Business optimism moderates in third quarter as rising costs weigh on sentiment — RAM survey

Business optimism moderates in third quarter as rising costs weigh on sentiment — RAM survey
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KUALA LUMPUR (Sept 28): The overall index of the RAM-CTOS Business Confidence Index (BCI) for the third quarter (Q3) of 2022 receded to 51.4, from a record high of 65.0 in the preceding quarter.

RAM Holdings Bhd said rising cost pressures that have stayed elevated in the last few months are weighing on the optimism of businesses and their profit outlook in the near term.

“Over 80% of the 152 firms polled in this survey cited increasing costs as the top challenge dimming their sentiments.

“Nonetheless, surveyed firms have remained optimistic about the outlook for sales, amid the strong demand recovery.

“While rising costs have been cited as a top hurdle in our surveys for three consecutive quarters, it had not dented firms’ sentiments until now.

“These costs, initially thought to be transitory, are unlikely to abate anytime soon, putting businesses under higher pressure,” the rating agency said in a statement on Wednesday (Sept 28).

For the same reason, RAM said the share of firms citing labour constraints as a significant challenge stayed high at 53%, amid persistent manpower shortage.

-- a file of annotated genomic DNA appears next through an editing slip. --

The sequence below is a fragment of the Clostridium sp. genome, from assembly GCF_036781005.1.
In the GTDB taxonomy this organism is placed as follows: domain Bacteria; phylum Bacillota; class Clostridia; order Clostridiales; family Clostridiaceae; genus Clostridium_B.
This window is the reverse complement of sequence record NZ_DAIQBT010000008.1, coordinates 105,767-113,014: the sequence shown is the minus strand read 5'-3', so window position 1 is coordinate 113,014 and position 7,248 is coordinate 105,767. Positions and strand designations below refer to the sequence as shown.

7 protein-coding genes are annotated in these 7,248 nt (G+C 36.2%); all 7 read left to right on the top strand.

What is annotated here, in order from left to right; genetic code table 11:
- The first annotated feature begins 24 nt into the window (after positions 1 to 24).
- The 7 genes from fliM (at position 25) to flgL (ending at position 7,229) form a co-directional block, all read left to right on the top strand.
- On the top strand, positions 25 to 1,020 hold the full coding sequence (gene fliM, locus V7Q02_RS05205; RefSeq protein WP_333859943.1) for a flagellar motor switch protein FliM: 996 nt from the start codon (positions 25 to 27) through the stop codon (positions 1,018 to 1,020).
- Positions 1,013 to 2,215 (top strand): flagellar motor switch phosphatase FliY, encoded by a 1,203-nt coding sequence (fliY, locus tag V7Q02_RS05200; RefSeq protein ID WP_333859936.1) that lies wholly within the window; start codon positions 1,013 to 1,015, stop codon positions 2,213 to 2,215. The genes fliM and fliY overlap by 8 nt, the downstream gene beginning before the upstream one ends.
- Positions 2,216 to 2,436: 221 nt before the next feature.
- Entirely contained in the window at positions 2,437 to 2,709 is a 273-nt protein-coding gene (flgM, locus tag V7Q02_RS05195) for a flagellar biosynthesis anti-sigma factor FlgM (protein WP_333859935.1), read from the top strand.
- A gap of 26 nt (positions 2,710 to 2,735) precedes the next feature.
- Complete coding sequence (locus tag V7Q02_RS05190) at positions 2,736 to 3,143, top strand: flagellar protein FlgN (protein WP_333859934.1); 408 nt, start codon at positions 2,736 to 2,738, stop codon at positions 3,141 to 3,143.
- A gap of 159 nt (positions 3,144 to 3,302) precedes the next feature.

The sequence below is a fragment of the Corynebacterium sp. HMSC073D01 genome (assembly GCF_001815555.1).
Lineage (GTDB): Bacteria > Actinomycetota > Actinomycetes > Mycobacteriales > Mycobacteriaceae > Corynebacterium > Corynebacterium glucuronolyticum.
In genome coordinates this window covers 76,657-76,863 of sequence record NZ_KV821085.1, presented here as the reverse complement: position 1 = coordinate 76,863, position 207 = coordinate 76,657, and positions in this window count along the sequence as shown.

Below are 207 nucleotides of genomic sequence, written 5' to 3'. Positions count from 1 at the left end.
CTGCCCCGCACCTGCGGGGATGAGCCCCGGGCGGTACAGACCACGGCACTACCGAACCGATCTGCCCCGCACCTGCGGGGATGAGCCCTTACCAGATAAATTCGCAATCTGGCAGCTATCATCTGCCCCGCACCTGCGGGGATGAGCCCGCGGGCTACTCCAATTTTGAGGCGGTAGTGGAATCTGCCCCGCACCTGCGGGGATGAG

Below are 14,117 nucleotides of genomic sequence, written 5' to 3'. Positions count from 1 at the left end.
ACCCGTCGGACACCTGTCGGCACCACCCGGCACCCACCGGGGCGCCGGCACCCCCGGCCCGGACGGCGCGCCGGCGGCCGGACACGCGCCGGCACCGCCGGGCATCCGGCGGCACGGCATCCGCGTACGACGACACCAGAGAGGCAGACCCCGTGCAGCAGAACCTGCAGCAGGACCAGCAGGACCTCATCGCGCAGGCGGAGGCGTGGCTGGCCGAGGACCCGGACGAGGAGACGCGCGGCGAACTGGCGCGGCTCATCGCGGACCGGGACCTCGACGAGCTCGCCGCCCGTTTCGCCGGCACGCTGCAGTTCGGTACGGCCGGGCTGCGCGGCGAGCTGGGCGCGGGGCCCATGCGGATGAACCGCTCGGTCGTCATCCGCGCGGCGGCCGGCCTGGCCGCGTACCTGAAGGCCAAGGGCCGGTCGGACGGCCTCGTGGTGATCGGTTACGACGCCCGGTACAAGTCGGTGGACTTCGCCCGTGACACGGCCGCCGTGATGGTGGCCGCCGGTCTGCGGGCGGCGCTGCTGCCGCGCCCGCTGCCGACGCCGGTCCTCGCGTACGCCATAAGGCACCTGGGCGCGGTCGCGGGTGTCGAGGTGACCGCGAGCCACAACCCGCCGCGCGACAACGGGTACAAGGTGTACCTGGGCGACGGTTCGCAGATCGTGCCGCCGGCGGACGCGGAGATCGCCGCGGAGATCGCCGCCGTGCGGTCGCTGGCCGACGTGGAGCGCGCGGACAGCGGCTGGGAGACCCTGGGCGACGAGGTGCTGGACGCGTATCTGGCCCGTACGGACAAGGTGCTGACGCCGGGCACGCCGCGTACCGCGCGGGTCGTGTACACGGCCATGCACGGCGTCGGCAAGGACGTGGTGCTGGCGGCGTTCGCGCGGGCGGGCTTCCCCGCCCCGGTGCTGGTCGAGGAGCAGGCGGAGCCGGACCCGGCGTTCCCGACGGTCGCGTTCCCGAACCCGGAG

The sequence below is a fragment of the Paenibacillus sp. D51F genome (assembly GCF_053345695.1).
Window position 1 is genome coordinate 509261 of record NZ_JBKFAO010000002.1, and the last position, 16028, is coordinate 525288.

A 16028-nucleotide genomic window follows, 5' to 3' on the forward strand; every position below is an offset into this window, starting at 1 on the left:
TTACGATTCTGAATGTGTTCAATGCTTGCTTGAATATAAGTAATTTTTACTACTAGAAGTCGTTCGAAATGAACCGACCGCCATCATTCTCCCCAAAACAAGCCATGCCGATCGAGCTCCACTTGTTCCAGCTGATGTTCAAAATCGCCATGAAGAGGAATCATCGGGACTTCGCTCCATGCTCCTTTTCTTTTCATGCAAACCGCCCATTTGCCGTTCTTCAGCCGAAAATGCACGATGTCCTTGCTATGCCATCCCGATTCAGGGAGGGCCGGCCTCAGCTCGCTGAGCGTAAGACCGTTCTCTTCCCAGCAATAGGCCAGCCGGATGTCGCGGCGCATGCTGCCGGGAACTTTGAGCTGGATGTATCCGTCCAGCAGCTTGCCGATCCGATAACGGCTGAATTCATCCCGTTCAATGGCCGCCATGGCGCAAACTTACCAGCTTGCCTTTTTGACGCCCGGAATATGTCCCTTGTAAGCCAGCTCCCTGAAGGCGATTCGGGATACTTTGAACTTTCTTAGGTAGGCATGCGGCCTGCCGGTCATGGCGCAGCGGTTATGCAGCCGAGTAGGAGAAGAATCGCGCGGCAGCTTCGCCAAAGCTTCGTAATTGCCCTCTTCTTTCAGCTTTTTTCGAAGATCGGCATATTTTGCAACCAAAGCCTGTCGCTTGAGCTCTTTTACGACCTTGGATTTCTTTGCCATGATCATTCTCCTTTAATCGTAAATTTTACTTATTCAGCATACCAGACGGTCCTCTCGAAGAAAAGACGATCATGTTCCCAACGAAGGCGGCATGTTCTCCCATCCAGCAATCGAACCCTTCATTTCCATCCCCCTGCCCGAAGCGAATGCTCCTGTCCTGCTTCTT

It said these challenges are affecting firms’ operations and profitability, even as the volume of incoming orders remains healthy, as indicated by the positive sub-index reading of nearly 56 for revenue outlook.

“Contrast this to the profitability sub-index of just 46, denoting poor prospects for future profits. The margin pressure is particularly pronounced among smaller firms surveyed that voiced broadly weaker sentiments,” it added.

To sustain their business, RAM said close to 60% of surveyed firms have raised prices, while around 35% kept prices unchanged.

Notably, around 80% of micro-enterprises had not raised prices, a prominently larger share relative to the overall survey sample, with the main reason cited being the fear of losing customers, while some opt to accept lower profit margins.

Looking ahead to the next six months, some firms may need to increase prices further if they are to remain viable, it said.

Given the robust economic recovery, RAM said businesses, in general, are still optimistic about sales growth as the economy reopens.

“However, persistent spiralling costs and the challenges in hiring workers are taking a toll on firms’ bottomlines, and for the micro and small and medium enterprises (MSMEs), their viability in the medium- to long term.

“As such, policymakers are urged to continue providing support, reduce ‘red-tape’, as well as facilitating and offering guidance on accessing various market initiatives to vulnerable micro-enterprises and SMEs,” it said.